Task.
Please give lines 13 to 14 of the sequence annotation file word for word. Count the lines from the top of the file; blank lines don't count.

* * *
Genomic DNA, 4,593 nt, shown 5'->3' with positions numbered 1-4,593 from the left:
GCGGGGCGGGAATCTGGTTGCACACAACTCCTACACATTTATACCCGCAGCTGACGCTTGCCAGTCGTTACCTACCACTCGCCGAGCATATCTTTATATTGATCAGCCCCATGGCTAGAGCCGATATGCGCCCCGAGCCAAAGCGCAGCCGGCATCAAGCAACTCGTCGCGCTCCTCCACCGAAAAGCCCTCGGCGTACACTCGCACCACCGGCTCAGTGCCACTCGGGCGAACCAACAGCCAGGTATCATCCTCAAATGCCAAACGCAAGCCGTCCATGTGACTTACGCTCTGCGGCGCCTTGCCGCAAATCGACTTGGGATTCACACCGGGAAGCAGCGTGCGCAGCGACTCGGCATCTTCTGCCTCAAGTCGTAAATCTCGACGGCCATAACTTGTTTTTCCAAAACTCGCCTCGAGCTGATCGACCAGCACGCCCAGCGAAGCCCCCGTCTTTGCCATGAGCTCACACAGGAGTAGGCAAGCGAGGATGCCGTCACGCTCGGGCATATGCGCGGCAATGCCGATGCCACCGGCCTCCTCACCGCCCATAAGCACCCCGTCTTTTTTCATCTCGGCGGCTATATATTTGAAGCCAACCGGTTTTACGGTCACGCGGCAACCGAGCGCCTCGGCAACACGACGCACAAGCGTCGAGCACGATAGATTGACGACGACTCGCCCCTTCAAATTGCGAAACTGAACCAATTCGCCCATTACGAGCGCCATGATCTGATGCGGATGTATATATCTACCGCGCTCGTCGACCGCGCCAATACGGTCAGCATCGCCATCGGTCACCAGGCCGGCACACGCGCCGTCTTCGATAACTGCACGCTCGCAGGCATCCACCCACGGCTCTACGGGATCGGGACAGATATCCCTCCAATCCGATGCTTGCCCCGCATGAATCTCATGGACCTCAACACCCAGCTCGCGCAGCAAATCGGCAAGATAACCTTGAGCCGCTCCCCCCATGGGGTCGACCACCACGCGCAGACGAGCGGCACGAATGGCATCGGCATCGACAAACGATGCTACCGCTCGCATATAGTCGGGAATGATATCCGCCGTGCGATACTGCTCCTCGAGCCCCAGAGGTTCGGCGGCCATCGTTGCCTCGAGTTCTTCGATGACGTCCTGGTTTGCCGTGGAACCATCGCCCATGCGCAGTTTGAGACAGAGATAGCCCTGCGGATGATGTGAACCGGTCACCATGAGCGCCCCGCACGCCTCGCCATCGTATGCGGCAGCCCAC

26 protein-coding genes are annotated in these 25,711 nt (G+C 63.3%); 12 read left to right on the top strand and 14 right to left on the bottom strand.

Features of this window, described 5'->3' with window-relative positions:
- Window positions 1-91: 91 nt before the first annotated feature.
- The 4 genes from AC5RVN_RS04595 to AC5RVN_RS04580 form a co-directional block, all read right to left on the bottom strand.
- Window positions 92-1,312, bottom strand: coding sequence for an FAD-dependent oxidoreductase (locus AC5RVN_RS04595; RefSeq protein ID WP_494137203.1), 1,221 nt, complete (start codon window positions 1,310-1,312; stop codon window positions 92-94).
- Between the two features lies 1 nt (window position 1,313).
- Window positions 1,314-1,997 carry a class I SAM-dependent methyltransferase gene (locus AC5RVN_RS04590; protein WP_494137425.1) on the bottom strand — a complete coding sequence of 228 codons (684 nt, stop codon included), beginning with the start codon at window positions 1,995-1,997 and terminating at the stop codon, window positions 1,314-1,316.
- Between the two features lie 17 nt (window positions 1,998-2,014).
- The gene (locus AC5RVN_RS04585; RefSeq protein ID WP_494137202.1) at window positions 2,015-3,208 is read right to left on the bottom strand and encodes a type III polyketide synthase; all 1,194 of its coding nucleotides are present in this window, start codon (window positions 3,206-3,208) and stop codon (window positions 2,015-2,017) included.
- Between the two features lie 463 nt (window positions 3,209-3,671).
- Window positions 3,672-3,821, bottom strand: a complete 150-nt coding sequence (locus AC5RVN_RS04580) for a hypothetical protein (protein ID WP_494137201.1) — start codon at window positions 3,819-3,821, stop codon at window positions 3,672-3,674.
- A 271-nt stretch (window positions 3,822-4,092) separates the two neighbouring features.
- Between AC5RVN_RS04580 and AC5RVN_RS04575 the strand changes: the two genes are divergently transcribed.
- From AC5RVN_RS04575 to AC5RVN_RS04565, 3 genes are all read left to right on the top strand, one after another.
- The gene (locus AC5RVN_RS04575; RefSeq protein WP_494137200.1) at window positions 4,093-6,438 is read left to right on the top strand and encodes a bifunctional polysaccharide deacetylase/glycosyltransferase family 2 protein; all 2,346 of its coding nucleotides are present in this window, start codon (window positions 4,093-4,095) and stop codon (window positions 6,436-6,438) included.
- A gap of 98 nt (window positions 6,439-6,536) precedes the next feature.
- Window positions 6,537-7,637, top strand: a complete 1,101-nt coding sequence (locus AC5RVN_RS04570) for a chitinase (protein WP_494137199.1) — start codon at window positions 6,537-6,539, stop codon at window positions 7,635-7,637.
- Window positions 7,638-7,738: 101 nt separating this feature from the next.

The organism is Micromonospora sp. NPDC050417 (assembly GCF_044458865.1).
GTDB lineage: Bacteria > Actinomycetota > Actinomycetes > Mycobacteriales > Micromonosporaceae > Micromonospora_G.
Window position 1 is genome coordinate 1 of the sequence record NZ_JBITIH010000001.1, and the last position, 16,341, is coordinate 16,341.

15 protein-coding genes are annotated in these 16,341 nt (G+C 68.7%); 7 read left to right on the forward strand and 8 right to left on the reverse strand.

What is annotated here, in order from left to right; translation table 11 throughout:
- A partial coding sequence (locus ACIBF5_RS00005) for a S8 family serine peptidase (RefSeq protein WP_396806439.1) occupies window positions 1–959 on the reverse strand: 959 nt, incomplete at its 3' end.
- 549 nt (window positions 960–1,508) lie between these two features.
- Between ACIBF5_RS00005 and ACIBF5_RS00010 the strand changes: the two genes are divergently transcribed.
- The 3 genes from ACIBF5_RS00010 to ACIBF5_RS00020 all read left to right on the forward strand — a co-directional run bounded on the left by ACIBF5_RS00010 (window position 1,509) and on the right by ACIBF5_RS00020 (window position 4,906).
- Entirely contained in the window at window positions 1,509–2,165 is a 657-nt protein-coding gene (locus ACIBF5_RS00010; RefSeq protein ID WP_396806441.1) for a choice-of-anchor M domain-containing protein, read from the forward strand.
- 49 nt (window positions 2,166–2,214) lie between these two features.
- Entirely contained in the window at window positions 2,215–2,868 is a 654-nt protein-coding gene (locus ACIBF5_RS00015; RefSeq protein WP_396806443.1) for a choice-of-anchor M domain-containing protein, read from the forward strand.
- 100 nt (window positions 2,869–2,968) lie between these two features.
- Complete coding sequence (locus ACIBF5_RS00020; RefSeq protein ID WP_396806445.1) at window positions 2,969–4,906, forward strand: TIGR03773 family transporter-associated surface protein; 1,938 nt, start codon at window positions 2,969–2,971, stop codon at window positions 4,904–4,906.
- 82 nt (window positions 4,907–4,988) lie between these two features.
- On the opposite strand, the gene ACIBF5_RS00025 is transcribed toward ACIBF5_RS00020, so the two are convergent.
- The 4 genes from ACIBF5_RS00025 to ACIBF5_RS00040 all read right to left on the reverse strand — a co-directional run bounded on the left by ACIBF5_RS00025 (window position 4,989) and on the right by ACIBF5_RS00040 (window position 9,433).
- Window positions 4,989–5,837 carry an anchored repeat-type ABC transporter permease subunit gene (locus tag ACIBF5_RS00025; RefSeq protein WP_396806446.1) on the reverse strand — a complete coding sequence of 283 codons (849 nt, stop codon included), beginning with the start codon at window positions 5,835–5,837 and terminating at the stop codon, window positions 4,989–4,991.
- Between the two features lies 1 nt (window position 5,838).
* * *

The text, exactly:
- Window positions 3,672-3,821, bottom strand: a complete 150-nt coding sequence (locus AC5RVN_RS04580) for a hypothetical protein (protein ID WP_494137201.1) — start codon at window positions 3,819-3,821, stop codon at window positions 3,672-3,674.
- A 271-nt stretch (window positions 3,822-4,092) separates the two neighbouring features.